Things To Know About Jedi Training: Trials of the Temple at Walt Disney World

It’s no secret that lifelong Disney fans usually bring children into the world who grow up to appreciate and love all things Disney. The same is true of Star Wars fans—fandom for the galaxy far, far away often breeds more Star Wars fandom, even in the tiniest of Jedis. But if you haven’t had the time to train your Jedi apprentice quite yet, or if you’re hoping for the full Jedi training experience for your little ones, look no further than Disney’s Hollywood Studios at the Walt Disney World Resort, where Jedi training is a daily occurrence at the Jedi Training: Trials of the Temple experience. But before you begin your training, check out these things to know about the experience.


8. Training is available to kids ages preschool through tweens.

Do you have a tiny Jedi hopeful among your troops? Or maybe you have school-age children who’ve recently become mesmerized by the fandom of Star Wars and want to learn about becoming Jedi knights. Either way, you’re in luck, as training is open to kids of all ages (and kids at heart—we’re talking about you, Mom and Dad—can watch as their young Jedi Masters learn what it takes to wield the power of the Light Side against the forces of the Dark Side.)

7. You’ve got to register first.

Be sure to register for the experience as soon as you arrive at Disney’s Hollywood Studios. You don’t want your little ones disappointed, so be sure they are registered to participate in the training by visiting the Indiana Jones Adventurer’s Outpost between 50s Prime Time Café and the Indiana Jones Epic Stunt Spectacular. Registration opens when the park opens for the day so don’t miss out! Make sure your young Jedi hopeful is with you at registration.

6. No FastPass is available.

Sadly, FastPass service is not available for this experience, and availability is on a first-come, first-served basis.

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5. Inclement weather can put a damper on the training.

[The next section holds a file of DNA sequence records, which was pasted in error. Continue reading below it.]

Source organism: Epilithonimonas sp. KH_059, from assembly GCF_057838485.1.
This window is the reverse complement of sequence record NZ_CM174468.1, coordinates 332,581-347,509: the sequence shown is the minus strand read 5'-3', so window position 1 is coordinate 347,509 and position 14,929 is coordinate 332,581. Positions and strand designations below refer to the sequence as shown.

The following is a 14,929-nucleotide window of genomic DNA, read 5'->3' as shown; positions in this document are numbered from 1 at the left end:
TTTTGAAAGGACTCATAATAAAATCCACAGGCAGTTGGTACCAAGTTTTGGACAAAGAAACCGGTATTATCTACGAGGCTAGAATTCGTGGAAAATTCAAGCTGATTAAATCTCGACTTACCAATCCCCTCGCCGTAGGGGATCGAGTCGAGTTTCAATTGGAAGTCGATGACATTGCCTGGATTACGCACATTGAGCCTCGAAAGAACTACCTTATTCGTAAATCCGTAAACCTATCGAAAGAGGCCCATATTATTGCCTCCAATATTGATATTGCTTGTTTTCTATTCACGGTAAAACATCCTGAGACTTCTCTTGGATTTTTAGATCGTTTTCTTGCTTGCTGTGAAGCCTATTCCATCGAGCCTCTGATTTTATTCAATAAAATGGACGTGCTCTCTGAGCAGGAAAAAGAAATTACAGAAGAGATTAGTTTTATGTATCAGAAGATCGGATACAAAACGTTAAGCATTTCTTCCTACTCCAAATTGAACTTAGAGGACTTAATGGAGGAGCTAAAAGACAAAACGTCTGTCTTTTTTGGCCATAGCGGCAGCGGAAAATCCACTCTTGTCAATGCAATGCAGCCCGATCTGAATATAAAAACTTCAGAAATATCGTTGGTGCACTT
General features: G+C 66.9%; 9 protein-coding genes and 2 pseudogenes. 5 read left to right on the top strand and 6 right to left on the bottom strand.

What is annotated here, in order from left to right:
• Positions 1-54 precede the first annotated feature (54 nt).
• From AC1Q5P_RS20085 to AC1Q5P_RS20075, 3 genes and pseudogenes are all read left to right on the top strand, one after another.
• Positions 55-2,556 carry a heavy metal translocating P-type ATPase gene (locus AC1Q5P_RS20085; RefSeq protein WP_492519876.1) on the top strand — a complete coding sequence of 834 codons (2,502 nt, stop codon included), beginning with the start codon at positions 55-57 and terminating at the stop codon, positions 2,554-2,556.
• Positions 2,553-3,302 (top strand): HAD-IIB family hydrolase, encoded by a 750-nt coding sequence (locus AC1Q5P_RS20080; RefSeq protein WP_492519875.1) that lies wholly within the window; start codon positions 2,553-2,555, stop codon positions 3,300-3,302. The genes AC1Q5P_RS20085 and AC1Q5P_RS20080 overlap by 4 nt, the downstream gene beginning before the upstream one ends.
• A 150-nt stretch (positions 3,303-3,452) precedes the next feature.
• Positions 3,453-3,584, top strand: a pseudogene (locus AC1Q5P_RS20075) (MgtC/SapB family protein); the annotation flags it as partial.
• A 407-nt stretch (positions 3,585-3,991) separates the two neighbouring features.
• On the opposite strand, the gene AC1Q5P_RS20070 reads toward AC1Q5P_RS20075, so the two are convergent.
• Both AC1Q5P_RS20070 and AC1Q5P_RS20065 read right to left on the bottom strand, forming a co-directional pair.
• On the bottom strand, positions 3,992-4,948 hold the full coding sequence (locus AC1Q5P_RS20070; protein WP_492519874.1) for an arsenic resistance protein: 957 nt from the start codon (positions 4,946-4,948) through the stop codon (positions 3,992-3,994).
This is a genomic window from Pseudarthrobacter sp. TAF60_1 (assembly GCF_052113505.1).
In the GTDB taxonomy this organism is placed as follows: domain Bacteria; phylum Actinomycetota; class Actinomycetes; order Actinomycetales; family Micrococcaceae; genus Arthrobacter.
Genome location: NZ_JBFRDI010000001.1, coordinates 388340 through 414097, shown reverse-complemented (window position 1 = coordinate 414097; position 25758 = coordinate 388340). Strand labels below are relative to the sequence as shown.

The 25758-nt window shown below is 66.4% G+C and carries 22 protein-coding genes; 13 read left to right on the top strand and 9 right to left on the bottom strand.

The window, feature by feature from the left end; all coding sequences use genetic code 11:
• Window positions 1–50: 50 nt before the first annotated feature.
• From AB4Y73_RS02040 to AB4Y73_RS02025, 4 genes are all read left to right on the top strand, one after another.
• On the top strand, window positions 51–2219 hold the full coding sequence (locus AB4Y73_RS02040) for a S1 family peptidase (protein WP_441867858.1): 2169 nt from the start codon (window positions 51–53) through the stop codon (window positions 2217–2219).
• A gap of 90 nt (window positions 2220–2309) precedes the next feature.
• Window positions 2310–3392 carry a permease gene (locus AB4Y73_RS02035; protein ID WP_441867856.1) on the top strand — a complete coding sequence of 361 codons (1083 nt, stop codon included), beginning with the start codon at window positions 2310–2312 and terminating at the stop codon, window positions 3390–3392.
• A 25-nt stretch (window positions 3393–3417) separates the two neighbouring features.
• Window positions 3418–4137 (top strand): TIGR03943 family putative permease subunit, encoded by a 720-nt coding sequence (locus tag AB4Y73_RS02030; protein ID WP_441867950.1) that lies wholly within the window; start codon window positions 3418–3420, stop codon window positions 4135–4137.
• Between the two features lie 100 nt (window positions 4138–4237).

Sometimes the weather can wreak havoc on the Trials of the Temple experience. Because training takes place outside on the stage near the Star Tours attraction, inclement weather can lead to a cancellation of the experience. But show up at your assigned time anyway because occasionally Cast Members will offer kids an alternative experience if they show is cancelled.

4. Don’t be late!

You don’t want to arrive late for your child’s assigned time to enjoy the Jedi Training experience. In fact, participants should arrive 30 minutes before their scheduled time. Arriving late may result in your child losing his or her training spot.

3. Spots are not guaranteed.

Unfortunately, there are a limited number of participants admitted during each training session. Because of this, it’s possible to be denied a training spot simply because there are no spots available. For the best chance at scoring a spot, get to the park early and make registering your first priority.

2. A robe and a parade (of sorts)

Each young Padawan who participates in the training session will be issued a Jedi robe (to be returned after the show), and shortly before the training session begins, youngsters will get to march along the thoroughfare toward the stage where the training experience takes place.

1. Keep your eyes peeled for those from the Dark Side!

During each training session, young Jedi hopefuls will be taught the basics of what it takes to be a Jedi—from wielding a light saber to fending off even the most villainous members of the Dark Side. Will your little Padawan go toe-to-toe with Darth Vader or Kylo Ren?

About Rebekah Tyndall Burkett

Rebekah grew up in Forney, Texas and lives just outside of Dallas. She’s been a Disney superfan since childhood, experiencing the magic at Walt Disney World for the first time at the age of 11. Journeys to Neverland are at least a yearly occurrence for her, her husband and her four children (the Fab Four). When they go to the parks, they stay in Florida for three weeks at a time. Rebekah loves exploring the history of the parks, the genius behind the Magic in the person of Walt Disney, and she is intrigued by all things Disney World and Disney Imagineering. When in the parks, Rebekah and her husband Scott make the most of their time by enjoying every minute with their Fab Four, by delving deeper into Walt’s vision for the parks and into the history behind the Walt Disney World Resort, and by photographing the many different types of architecture at Magic Kingdom, Disney’s Hollywood Studios and on the World Showcase at EPCOT. When she’s not in the parks, Rebekah is excitedly setting travel dates and planning her family’s next adventure to their happy place deep within the Sunshine State. On breaks from planning her next trip, Rebekah is a writer, journalist and children’s author, penning children’s books about kids with special needs that she affectionately calls “believement-achievement” stories. Her hobbies include creative writing, paper crafting and interviewing Imagineers. She is also an advocate for Autism Awareness and for children with developmental disabilities of all kinds.